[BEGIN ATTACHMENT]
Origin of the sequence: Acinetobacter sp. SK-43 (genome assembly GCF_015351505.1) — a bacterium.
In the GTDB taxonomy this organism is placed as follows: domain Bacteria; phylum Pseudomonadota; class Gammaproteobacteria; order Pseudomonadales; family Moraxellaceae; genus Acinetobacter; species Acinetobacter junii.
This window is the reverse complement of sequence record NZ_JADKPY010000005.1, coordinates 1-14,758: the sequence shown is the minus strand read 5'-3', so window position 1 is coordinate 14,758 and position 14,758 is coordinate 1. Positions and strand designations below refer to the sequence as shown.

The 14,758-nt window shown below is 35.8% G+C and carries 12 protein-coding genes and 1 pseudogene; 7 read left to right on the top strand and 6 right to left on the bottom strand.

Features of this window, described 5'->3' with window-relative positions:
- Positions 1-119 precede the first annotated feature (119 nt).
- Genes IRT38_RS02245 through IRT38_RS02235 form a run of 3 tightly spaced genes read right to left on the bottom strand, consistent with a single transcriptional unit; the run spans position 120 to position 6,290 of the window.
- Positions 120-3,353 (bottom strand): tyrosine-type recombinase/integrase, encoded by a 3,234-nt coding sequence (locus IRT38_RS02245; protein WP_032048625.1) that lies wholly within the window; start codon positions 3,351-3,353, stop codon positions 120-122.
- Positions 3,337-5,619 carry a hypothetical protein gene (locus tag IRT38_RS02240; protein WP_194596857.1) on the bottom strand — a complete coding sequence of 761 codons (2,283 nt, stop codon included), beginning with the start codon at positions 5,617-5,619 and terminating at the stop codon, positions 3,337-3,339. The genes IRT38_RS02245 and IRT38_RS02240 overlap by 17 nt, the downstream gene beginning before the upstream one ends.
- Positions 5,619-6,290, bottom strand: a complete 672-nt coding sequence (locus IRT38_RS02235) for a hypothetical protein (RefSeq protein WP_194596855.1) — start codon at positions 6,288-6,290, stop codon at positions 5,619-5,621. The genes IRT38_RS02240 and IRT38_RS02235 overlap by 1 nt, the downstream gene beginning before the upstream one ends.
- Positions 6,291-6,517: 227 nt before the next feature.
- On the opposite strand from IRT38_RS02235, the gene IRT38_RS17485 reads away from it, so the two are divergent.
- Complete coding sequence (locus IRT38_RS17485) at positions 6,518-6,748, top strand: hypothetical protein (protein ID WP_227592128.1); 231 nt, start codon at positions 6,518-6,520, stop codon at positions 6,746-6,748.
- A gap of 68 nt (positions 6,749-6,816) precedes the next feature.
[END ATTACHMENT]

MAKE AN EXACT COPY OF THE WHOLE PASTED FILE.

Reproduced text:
Origin of the sequence: Acinetobacter sp. SK-43 (genome assembly GCF_015351505.1) — a bacterium.
In the GTDB taxonomy this organism is placed as follows: domain Bacteria; phylum Pseudomonadota; class Gammaproteobacteria; order Pseudomonadales; family Moraxellaceae; genus Acinetobacter; species Acinetobacter junii.
This window is the reverse complement of sequence record NZ_JADKPY010000005.1, coordinates 1-14,758: the sequence shown is the minus strand read 5'-3', so window position 1 is coordinate 14,758 and position 14,758 is coordinate 1. Positions and strand designations below refer to the sequence as shown.

The 14,758-nt window shown below is 35.8% G+C and carries 12 protein-coding genes and 1 pseudogene; 7 read left to right on the top strand and 6 right to left on the bottom strand.

Features of this window, described 5'->3' with window-relative positions:
- Positions 1-119 precede the first annotated feature (119 nt).
- Genes IRT38_RS02245 through IRT38_RS02235 form a run of 3 tightly spaced genes read right to left on the bottom strand, consistent with a single transcriptional unit; the run spans position 120 to position 6,290 of the window.
- Positions 120-3,353 (bottom strand): tyrosine-type recombinase/integrase, encoded by a 3,234-nt coding sequence (locus IRT38_RS02245; protein WP_032048625.1) that lies wholly within the window; start codon positions 3,351-3,353, stop codon positions 120-122.
- Positions 3,337-5,619 carry a hypothetical protein gene (locus tag IRT38_RS02240; protein WP_194596857.1) on the bottom strand — a complete coding sequence of 761 codons (2,283 nt, stop codon included), beginning with the start codon at positions 5,617-5,619 and terminating at the stop codon, positions 3,337-3,339. The genes IRT38_RS02245 and IRT38_RS02240 overlap by 17 nt, the downstream gene beginning before the upstream one ends.
- Positions 5,619-6,290, bottom strand: a complete 672-nt coding sequence (locus IRT38_RS02235) for a hypothetical protein (RefSeq protein WP_194596855.1) — start codon at positions 6,288-6,290, stop codon at positions 5,619-5,621. The genes IRT38_RS02240 and IRT38_RS02235 overlap by 1 nt, the downstream gene beginning before the upstream one ends.
- Positions 6,291-6,517: 227 nt before the next feature.
- On the opposite strand from IRT38_RS02235, the gene IRT38_RS17485 reads away from it, so the two are divergent.
- Complete coding sequence (locus IRT38_RS17485) at positions 6,518-6,748, top strand: hypothetical protein (protein ID WP_227592128.1); 231 nt, start codon at positions 6,518-6,520, stop codon at positions 6,746-6,748.
- A gap of 68 nt (positions 6,749-6,816) precedes the next feature.